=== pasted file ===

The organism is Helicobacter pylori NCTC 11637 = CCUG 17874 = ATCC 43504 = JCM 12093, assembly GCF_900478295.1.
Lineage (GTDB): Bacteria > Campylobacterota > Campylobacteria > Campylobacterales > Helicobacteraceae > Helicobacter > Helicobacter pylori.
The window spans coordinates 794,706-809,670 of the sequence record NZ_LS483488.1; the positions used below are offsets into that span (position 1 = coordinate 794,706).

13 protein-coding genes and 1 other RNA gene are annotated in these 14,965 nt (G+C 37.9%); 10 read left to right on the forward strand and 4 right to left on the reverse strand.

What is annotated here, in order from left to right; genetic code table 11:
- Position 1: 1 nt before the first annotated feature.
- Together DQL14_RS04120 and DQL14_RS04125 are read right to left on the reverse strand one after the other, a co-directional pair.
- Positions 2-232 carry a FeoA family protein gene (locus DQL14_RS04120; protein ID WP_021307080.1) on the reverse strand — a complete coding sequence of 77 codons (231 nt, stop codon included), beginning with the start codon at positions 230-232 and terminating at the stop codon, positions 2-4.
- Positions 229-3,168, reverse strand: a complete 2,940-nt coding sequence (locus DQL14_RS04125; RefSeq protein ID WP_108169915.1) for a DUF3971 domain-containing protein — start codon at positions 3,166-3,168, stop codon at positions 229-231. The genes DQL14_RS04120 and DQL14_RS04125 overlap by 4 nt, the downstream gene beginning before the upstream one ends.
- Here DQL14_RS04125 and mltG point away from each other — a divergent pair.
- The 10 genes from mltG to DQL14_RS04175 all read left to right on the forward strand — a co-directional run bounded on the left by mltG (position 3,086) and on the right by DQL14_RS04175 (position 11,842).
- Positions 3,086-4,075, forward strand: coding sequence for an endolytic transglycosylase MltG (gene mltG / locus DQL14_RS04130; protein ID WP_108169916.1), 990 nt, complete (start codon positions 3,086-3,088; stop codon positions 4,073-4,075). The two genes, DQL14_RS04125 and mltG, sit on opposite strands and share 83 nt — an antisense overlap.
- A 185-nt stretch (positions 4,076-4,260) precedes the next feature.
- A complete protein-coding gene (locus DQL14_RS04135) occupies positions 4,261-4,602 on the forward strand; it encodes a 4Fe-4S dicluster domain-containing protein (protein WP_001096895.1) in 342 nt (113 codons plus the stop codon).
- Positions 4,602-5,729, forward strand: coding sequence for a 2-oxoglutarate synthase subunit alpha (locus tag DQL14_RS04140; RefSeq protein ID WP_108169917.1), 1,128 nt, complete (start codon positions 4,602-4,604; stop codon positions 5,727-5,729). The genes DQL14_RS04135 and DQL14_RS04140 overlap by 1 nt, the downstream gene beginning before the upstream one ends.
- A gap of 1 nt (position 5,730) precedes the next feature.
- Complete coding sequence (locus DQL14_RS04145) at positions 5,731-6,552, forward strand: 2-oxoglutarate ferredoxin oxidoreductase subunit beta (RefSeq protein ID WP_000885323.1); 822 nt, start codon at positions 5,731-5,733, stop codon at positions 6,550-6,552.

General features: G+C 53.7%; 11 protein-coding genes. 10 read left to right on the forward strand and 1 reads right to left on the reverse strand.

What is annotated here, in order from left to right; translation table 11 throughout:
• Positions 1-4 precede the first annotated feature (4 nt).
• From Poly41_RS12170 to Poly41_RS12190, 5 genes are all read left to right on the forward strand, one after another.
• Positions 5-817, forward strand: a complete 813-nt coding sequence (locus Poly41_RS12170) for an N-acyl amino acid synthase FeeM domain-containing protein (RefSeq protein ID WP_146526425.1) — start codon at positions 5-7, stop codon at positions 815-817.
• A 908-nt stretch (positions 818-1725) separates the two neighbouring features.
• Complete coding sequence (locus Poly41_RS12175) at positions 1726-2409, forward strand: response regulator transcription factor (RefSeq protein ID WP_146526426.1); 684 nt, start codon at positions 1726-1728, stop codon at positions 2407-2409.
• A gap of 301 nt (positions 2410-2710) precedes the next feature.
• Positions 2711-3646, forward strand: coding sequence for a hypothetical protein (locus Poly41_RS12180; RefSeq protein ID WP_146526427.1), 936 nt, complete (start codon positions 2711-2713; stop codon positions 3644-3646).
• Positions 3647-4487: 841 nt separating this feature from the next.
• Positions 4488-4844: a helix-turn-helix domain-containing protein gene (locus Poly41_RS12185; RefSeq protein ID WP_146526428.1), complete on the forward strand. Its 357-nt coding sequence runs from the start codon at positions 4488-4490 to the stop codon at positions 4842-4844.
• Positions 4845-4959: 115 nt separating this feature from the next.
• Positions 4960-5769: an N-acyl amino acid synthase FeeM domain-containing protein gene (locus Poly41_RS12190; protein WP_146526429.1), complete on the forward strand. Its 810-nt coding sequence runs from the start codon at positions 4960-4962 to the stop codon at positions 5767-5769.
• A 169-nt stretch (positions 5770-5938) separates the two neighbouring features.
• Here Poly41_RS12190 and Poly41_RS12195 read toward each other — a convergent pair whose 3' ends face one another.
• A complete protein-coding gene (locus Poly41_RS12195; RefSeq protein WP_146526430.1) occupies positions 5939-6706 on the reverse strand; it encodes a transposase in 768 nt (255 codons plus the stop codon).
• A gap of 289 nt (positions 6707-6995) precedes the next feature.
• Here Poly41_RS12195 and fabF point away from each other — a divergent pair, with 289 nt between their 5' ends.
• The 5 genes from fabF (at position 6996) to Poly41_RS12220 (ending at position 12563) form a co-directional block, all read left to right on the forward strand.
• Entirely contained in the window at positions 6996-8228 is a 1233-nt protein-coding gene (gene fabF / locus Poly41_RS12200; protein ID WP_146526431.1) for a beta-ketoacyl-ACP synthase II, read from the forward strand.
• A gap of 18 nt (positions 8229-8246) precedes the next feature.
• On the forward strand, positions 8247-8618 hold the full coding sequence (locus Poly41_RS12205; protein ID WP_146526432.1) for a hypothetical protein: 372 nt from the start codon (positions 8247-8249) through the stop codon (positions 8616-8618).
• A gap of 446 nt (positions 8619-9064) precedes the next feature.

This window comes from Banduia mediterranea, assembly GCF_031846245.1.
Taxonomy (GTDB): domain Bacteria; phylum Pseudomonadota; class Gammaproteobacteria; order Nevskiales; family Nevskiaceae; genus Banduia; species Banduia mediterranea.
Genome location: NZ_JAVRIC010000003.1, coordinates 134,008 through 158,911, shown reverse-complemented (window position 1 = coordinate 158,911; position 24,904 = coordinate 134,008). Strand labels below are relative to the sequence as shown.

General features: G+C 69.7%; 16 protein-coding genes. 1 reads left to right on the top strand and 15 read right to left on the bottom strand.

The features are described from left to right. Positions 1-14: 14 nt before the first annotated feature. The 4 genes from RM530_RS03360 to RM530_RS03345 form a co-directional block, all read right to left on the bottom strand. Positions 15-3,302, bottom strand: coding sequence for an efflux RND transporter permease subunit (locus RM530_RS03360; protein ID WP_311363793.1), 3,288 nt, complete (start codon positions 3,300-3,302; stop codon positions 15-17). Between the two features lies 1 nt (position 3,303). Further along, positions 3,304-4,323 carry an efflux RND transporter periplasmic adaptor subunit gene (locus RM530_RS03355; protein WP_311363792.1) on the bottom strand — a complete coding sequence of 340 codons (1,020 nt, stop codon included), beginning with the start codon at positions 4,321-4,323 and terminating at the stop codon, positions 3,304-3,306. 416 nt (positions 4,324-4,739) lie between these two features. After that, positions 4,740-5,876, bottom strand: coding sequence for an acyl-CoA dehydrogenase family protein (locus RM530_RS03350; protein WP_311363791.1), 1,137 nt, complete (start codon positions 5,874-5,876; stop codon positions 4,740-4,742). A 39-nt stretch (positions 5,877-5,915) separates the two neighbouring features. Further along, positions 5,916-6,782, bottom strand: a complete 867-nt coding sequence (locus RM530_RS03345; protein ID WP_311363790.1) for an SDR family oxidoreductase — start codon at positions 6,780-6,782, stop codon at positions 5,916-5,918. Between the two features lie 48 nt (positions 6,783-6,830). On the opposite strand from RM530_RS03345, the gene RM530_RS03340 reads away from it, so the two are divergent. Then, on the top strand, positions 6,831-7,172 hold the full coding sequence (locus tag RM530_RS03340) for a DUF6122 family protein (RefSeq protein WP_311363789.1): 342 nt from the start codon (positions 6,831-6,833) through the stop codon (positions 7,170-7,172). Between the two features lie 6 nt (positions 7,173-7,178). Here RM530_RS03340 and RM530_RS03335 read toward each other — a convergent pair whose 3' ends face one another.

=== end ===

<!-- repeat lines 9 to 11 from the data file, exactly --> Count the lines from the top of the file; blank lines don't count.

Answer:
- Positions 229-3,168, reverse strand: a complete 2,940-nt coding sequence (locus DQL14_RS04125; RefSeq protein ID WP_108169915.1) for a DUF3971 domain-containing protein — start codon at positions 3,166-3,168, stop codon at positions 229-231. The genes DQL14_RS04120 and DQL14_RS04125 overlap by 4 nt, the downstream gene beginning before the upstream one ends.
- Here DQL14_RS04125 and mltG point away from each other — a divergent pair.
- The 10 genes from mltG to DQL14_RS04175 all read left to right on the forward strand — a co-directional run bounded on the left by mltG (position 3,086) and on the right by DQL14_RS04175 (position 11,842).